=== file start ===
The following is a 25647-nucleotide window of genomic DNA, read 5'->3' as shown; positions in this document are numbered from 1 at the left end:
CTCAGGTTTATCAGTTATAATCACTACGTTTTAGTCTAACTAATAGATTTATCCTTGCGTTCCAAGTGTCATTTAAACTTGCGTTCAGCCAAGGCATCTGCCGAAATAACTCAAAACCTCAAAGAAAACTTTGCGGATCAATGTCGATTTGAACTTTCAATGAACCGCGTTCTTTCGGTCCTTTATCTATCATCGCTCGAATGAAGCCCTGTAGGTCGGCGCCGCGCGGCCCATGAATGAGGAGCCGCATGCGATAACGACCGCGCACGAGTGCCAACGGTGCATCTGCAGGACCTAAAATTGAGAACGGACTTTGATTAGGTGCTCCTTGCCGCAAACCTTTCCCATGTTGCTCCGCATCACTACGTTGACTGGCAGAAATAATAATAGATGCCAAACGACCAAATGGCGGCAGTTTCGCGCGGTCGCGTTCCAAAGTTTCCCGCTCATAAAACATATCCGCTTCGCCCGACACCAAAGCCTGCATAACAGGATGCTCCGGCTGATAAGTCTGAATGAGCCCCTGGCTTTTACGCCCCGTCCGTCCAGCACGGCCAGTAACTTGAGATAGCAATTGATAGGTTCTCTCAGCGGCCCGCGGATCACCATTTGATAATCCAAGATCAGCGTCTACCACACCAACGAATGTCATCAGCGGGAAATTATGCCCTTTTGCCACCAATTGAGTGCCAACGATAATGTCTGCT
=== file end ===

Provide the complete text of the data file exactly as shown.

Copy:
The following is a 25647-nucleotide window of genomic DNA, read 5'->3' as shown; positions in this document are numbered from 1 at the left end:
CTCAGGTTTATCAGTTATAATCACTACGTTTTAGTCTAACTAATAGATTTATCCTTGCGTTCCAAGTGTCATTTAAACTTGCGTTCAGCCAAGGCATCTGCCGAAATAACTCAAAACCTCAAAGAAAACTTTGCGGATCAATGTCGATTTGAACTTTCAATGAACCGCGTTCTTTCGGTCCTTTATCTATCATCGCTCGAATGAAGCCCTGTAGGTCGGCGCCGCGCGGCCCATGAATGAGGAGCCGCATGCGATAACGACCGCGCACGAGTGCCAACGGTGCATCTGCAGGACCTAAAATTGAGAACGGACTTTGATTAGGTGCTCCTTGCCGCAAACCTTTCCCATGTTGCTCCGCATCACTACGTTGACTGGCAGAAATAATAATAGATGCCAAACGACCAAATGGCGGCAGTTTCGCGCGGTCGCGTTCCAAAGTTTCCCGCTCATAAAACATATCCGCTTCGCCCGACACCAAAGCCTGCATAACAGGATGCTCCGGCTGATAAGTCTGAATGAGCCCCTGGCTTTTACGCCCCGTCCGTCCAGCACGGCCAGTAACTTGAGATAGCAATTGATAGGTTCTCTCAGCGGCCCGCGGATCACCATTTGATAATCCAAGATCAGCGTCTACCACACCAACGAATGTCATCAGCGGGAAATTATGCCCTTTTGCCACCAATTGAGTGCCAACGATAATGTCTGCT